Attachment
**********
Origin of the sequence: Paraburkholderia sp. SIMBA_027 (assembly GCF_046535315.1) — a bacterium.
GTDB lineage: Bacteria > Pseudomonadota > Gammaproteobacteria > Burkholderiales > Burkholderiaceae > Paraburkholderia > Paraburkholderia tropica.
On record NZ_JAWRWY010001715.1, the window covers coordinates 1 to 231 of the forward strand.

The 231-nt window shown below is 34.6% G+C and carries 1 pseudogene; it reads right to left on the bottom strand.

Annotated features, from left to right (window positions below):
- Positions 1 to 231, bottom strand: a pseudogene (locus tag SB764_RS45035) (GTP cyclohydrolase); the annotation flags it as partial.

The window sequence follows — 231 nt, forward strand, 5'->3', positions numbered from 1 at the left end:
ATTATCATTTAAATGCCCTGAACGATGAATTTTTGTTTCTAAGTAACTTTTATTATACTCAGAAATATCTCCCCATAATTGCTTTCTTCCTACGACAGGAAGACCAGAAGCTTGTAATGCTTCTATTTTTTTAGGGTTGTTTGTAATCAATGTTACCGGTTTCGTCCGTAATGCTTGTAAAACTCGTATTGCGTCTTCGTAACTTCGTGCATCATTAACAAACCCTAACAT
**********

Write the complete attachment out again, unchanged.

Origin of the sequence: Paraburkholderia sp. SIMBA_027 (assembly GCF_046535315.1) — a bacterium.
GTDB lineage: Bacteria > Pseudomonadota > Gammaproteobacteria > Burkholderiales > Burkholderiaceae > Paraburkholderia > Paraburkholderia tropica.
On record NZ_JAWRWY010001715.1, the window covers coordinates 1 to 231 of the forward strand.

The 231-nt window shown below is 34.6% G+C and carries 1 pseudogene; it reads right to left on the bottom strand.

Annotated features, from left to right (window positions below):
- Positions 1 to 231, bottom strand: a pseudogene (locus tag SB764_RS45035) (GTP cyclohydrolase); the annotation flags it as partial.

The window sequence follows — 231 nt, forward strand, 5'->3', positions numbered from 1 at the left end:
ATTATCATTTAAATGCCCTGAACGATGAATTTTTGTTTCTAAGTAACTTTTATTATACTCAGAAATATCTCCCCATAATTGCTTTCTTCCTACGACAGGAAGACCAGAAGCTTGTAATGCTTCTATTTTTTTAGGGTTGTTTGTAATCAATGTTACCGGTTTCGTCCGTAATGCTTGTAAAACTCGTATTGCGTCTTCGTAACTTCGTGCATCATTAACAAACCCTAACAT